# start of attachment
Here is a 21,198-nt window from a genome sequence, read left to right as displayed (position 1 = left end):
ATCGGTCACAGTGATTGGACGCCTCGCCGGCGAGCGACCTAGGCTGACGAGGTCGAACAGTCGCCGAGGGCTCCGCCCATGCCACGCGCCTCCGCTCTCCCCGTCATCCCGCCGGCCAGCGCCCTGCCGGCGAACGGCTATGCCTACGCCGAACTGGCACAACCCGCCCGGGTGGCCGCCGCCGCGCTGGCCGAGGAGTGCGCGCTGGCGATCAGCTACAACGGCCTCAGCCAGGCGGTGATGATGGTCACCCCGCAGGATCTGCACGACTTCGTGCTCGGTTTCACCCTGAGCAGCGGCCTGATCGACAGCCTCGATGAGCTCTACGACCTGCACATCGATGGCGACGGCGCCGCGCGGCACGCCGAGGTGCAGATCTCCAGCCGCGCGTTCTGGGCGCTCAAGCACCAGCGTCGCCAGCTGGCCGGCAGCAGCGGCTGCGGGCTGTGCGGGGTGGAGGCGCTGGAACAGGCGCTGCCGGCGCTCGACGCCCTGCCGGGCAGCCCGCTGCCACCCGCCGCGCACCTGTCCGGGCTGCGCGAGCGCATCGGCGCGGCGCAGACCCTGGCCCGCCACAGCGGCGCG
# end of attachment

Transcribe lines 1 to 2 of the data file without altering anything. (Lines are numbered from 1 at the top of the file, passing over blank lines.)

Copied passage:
Here is a 21,198-nt window from a genome sequence, read left to right as displayed (position 1 = left end):
ATCGGTCACAGTGATTGGACGCCTCGCCGGCGAGCGACCTAGGCTGACGAGGTCGAACAGTCGCCGAGGGCTCCGCCCATGCCACGCGCCTCCGCTCTCCCCGTCATCCCGCCGGCCAGCGCCCTGCCGGCGAACGGCTATGCCTACGCCGAACTGGCACAACCCGCCCGGGTGGCCGCCGCCGCGCTGGCCGAGGAGTGCGCGCTGGCGATCAGCTACAACGGCCTCAGCCAGGCGGTGATGATGGTCACCCCGCAGGATCTGCACGACTTCGTGCTCGGTTTCACCCTGAGCAGCGGCCTGATCGACAGCCTCGATGAGCTCTACGACCTGCACATCGATGGCGACGGCGCCGCGCGGCACGCCGAGGTGCAGATCTCCAGCCGCGCGTTCTGGGCGCTCAAGCACCAGCGTCGCCAGCTGGCCGGCAGCAGCGGCTGCGGGCTGTGCGGGGTGGAGGCGCTGGAACAGGCGCTGCCGGCGCTCGACGCCCTGCCGGGCAGCCCGCTGCCACCCGCCGCGCACCTGTCCGGGCTGCGCGAGCGCATCGGCGCGGCGCAGACCCTGGCCCGCCACAGCGGCGCG